Jared Millet's Reviews > Gentlemen of the Road

Gentlemen of the Road by Michael Chabon
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Sep 29, 11

bookshelves: historical-fiction, audiobook, inner-worlds-book-club
Read from September 26 to 28, 2011

Short version: A big-name high-falutin' literary author writes piece of "Fahfrd & Gray Mouser" fanfic and gets away with it.

Ah, if only all swords n' sandals epics were this beautifully written. I begin to see what the big deal is about the fine attention to language you get from literary writers, but make no mistake - this is flat out pulp adventure in which things happen and there's an actual plot. Fritz Leiber's ghostly fingerprints are all over this tale of two wanderers - a giant barbarian and a slight, sneaky fellow of learning - who set off for adventure on the open road. It finds them in the form of an exiled Khazar prince trying to reclaim his lost crown from a usurper. The only thing that keeps Gentlemen of the Road out of Conan territory is the real-world setting and the lack of magic. Aside from that, all sword & sorcery fans should line up.

Two quibbles that almost made me knock a star off the rating:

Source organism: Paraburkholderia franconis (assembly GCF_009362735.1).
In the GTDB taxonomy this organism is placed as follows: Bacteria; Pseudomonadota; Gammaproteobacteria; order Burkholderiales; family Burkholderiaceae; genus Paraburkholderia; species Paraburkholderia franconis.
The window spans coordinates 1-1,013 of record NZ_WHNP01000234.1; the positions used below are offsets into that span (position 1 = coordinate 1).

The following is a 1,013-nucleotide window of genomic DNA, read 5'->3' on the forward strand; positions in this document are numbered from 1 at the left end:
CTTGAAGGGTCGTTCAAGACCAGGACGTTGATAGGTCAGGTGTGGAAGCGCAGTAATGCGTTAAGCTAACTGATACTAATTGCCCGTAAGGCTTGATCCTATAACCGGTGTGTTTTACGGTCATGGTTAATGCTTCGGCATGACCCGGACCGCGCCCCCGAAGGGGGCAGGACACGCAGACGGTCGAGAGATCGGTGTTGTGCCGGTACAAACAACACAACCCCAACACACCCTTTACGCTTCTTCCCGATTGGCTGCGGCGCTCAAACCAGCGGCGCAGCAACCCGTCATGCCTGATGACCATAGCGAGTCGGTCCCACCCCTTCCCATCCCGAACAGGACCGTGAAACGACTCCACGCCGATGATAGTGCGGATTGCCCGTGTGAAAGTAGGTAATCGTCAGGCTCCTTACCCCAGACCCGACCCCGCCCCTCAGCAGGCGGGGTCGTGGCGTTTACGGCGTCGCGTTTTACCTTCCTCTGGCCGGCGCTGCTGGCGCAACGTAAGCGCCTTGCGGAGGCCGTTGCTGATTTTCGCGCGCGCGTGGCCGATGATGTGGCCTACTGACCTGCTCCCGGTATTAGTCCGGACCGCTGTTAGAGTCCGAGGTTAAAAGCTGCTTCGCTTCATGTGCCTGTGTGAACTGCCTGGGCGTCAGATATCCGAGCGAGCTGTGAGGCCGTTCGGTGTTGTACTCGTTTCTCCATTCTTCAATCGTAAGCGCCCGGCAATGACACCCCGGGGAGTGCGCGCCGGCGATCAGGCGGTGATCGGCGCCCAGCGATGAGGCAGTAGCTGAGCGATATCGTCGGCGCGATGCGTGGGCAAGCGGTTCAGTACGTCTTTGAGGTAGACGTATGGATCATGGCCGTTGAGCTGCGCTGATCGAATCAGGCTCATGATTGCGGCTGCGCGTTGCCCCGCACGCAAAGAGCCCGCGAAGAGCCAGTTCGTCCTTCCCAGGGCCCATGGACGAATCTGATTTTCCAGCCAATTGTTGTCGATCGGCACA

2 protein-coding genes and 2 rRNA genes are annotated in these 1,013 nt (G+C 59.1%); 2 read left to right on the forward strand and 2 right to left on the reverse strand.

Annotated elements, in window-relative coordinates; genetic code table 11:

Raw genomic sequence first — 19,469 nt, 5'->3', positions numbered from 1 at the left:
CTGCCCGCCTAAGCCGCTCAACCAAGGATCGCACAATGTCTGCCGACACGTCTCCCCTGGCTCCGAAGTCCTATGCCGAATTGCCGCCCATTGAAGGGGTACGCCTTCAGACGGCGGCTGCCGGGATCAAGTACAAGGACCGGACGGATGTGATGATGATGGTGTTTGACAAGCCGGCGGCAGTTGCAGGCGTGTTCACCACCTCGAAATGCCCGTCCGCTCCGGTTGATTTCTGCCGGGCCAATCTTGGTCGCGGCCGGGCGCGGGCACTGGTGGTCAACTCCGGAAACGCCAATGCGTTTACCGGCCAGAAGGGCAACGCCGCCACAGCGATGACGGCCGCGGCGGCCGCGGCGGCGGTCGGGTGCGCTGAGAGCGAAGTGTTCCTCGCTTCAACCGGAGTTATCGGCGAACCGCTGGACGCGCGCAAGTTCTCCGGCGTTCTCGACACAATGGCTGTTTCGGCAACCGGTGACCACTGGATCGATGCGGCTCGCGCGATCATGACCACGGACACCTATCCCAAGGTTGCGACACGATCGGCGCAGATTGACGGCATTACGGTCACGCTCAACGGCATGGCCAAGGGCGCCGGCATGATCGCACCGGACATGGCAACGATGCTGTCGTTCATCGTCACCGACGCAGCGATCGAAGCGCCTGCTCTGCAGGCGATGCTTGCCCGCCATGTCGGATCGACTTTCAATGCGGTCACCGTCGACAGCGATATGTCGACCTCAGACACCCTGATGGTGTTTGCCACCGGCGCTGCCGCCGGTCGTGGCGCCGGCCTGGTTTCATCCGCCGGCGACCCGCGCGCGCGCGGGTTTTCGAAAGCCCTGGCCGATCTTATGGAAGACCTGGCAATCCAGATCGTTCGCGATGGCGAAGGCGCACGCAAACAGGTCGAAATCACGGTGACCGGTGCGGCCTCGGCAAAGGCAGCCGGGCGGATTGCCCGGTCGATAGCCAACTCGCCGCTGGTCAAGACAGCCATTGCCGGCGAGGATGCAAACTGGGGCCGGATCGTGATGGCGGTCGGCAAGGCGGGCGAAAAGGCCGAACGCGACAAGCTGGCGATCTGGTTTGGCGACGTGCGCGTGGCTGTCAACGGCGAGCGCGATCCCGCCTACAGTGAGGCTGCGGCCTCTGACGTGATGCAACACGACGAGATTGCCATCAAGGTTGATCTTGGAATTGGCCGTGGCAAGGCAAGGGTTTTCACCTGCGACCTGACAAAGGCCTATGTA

1) Part of the plot hinges on a "shocking reveal" that isn't really shocking at all - in fact, you can probably guess what it is just from reading the plot synopsis. I think an author with stronger pulp sensibilities would have been able to hide the "mystery" a little more effectively.

2) The edition I read had an afterword by the author that made it seem as if he was apologizing for writing a book that might not be lit'ry enough for the New Yorker. Maybe that's just how I took it, but it reminded me of a science museum I went to that had a sign apologizing for the evolution exhibit. Writing this good never needs to be explained - it should be left to stand on its own legs.

And that's the thing: this book is wonderfully well written, the characters are marvelously drawn (if more than a little stolen from Leiber), and it has more than enough excitement and laugh-out-loud moments to make me want to read it again.

P.S. Mad props to Andre Braugher, who read the audio version. I've never heard him on an audiobook before, but he was outstanding and a perfect choice for this subject.
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